Re: Open Source endowment?

  • From: Steve Baker <ice@xxxxxxxxxxxxxxxxx>
  • To: technocracy@xxxxxxxxxxxxxxxxx
  • Date: Thu, 15 Jun 2000 21:59:37 -0500

Neil Doane <caine@xxxxxxxxxxxxxxxx> writes:
> Questions:
> So you invest $30k in an endowment, 5% of the profits goes do whatever the
> enodowers want...what happens to the rest of it?   You can take $30k in a
> bucket and toss it out the window of your Saturn on Highway 41 and make 5%
> on it...what happens to the rest of the profits?  It sounds like _someone_
> at ISU is making a killing if all the endowments are pooled together and the
> managers of the funds just dole out 5% of the endowment balances each year. 
> If you donate securities, how does the endowment make scholarship monies and 
> such off of it?   Sell the securities outright? margin trading? (or 
> something else?)  If an endowment sells securities (or recieves securities)
> who incurs the tax liabilities of profit from sale or unrealized gains? 

  I don't know, but I'll forward your question on to the man who would.
Maybe the rest goes back into the fund, and maybe the 5% is just to insure
that the fund doesn't stay stuck at the same amount forever (given that
tuition grows about 3% a semester these funds had better grow better than 8%
to continue to be relevant).  I know that some of it is used to cover
"expenses" whatever those are.

> > Source development lab and Open Source scholarships here at ISU.  While we
> > would need upwards of a half million in an endowment to be practical, 
> Where do you get this sum?  Can you define "practical" in this context a bit
> more clearly?

  If we're going to hire X number of programmers to work on say, the same
project, and maybe not even just programmers, but maybe even art students or
tech majors (who wants to build a robot?).  Then you'd want at least a few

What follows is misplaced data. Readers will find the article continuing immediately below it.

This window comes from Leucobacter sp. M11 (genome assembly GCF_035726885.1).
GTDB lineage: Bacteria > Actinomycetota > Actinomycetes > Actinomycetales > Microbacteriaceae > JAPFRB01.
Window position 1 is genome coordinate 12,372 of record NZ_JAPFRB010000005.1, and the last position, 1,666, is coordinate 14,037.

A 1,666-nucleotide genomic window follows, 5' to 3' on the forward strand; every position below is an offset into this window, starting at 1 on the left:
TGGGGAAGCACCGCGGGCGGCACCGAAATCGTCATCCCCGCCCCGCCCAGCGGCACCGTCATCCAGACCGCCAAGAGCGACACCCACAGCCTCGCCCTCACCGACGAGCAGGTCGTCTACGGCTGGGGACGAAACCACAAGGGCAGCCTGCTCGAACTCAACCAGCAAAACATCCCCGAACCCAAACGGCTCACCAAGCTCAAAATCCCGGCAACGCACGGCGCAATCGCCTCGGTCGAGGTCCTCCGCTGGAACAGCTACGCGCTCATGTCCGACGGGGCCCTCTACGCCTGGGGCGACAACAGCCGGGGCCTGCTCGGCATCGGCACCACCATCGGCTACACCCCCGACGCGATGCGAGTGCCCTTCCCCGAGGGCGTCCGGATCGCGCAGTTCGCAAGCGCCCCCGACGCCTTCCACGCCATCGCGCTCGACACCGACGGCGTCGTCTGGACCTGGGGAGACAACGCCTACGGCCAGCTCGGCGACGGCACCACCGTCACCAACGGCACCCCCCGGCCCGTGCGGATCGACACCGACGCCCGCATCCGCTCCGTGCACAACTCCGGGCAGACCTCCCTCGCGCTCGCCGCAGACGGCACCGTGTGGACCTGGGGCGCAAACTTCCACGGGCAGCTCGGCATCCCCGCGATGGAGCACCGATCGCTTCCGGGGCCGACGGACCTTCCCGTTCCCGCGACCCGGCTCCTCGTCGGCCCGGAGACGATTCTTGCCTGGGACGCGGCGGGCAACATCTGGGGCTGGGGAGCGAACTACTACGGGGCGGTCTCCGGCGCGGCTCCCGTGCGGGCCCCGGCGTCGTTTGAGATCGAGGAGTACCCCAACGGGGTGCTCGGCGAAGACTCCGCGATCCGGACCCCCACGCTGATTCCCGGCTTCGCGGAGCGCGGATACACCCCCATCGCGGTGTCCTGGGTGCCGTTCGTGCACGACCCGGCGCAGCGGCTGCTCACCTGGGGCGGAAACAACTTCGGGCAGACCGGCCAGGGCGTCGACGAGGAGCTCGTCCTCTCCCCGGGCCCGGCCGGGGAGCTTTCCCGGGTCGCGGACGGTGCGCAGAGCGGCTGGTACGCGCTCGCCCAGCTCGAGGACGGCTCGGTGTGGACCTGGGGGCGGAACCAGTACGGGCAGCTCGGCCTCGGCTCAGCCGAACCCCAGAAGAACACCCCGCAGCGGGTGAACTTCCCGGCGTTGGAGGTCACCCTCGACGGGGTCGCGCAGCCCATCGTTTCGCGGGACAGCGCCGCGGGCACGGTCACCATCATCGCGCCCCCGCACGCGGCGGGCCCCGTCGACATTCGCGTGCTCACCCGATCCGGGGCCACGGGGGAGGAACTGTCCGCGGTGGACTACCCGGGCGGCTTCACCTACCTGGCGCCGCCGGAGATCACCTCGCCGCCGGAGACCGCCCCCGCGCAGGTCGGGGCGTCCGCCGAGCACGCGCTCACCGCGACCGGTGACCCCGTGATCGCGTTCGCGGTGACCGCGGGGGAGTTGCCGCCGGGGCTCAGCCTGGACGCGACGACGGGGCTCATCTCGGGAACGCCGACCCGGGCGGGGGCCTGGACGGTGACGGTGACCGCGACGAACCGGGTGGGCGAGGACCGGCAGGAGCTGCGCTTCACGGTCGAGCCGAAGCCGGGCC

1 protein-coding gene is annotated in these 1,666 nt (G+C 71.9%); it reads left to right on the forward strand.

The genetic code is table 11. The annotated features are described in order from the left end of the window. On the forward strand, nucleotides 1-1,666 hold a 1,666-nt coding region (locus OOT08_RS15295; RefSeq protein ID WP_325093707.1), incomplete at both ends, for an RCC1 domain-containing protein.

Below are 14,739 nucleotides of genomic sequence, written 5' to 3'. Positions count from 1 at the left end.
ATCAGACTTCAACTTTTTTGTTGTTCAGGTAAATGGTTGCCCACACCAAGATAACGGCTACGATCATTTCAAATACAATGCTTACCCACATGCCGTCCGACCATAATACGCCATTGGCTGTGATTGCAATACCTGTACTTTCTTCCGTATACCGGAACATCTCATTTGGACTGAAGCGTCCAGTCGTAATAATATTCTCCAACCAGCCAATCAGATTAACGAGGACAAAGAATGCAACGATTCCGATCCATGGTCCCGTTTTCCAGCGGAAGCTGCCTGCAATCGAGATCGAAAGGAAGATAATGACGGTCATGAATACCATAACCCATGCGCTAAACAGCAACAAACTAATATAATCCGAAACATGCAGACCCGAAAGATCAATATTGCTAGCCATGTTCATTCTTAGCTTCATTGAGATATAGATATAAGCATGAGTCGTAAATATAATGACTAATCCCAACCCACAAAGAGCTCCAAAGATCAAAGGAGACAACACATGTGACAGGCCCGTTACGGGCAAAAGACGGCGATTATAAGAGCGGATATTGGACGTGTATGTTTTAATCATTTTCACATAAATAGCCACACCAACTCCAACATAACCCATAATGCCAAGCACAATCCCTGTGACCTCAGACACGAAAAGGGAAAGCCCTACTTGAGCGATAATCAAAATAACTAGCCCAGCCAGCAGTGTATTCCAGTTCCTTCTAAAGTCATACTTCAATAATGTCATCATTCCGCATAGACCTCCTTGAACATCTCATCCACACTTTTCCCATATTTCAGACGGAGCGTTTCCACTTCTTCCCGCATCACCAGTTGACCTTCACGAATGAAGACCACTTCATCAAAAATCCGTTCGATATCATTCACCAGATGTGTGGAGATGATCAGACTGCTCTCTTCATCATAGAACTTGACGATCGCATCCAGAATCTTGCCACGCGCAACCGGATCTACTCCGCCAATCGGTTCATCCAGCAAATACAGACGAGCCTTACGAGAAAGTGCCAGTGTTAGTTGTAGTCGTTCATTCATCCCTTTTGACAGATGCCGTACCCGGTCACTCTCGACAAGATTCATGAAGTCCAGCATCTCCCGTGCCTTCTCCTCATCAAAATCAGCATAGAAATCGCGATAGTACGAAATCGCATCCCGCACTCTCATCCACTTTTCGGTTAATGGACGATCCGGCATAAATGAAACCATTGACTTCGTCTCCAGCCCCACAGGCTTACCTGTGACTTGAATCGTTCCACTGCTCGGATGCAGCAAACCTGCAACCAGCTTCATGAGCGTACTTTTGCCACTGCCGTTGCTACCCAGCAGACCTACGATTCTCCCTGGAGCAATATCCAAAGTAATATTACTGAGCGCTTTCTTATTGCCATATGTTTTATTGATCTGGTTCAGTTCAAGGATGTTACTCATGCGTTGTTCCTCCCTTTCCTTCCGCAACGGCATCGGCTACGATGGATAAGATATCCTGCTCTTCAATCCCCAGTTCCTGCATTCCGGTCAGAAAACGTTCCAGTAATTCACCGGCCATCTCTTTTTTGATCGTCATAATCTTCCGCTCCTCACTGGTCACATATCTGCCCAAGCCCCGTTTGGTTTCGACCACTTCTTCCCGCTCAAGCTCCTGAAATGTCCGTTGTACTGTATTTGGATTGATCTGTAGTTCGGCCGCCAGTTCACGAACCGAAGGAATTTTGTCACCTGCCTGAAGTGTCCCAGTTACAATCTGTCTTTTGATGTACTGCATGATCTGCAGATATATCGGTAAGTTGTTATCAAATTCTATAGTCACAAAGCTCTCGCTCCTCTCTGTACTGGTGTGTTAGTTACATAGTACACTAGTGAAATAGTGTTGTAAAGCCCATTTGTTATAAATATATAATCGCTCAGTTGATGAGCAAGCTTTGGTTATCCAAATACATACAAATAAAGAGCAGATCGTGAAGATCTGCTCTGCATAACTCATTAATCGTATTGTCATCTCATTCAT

students.  It'd take about $120K a year to fund one 20 hour per week student
on the 5% interest it'd earn.  $500K would be enough to hire 3 students and
some money for scholarships and any hardware expenses (assuming that the
math dept doesn't handle that end of things).

  Perhaps I'm thinking too big?

> I might be interested in contributing at some point (especially if it's
> deductable! :)  

  Well I'm sure it would be, I mean that's partly the point, give your money
to a cause you beleive in as opposed to the man. =) I'll be sure to make
sure about that though.

> Random thoughts: I would say that you would want to reward voluntary open 
> source contributors rather than to encourage open source development, like
> as in a 'scholarship'.  For instance, set up an endowment to be a "reward" 
> versus an "incentive".  Rewards get people to work hard, do things, submit
> code that is judged by <insert relevant open source judging criteria here>
> and compared against competitors to be rewarded on a case-by-case basis. 
> Incentive scholarships are sortof like threats, get the grades (or in this
> case, write the code) or you don't get the dough, which I think is the wrong
> approach.   As a reward, you could also dole out small sums on a
> case-by-case basis; if someone makes a nice little trinket and releases the
> code, the judges could dole out book money, if someone creates from scratch 
> a GPLed version of StarCraft, for instance, the judges could dole out
> considerably more.   Just some thoughts...

  Well, I'll have to look into that, but I got the impression that the money
was given to students in the form of fee wavers, and the like, but I'll look
into it.  I prefer the idea that the "scholarship" is for a single semester
or at most for a year, and that the student can then re-apply for it again
and again, etc.  I think though that a certain grade level ought to be
maintained though.  At the very least to insure that the money isn't just
being pissed away on someone who's just going to drop out anyway.  Of course
we don't have to do scholarships at all, we can just hire people, maybe just
for 5 hours a week or something at bare minimum wage until the fund gets big

                                                                - Steve

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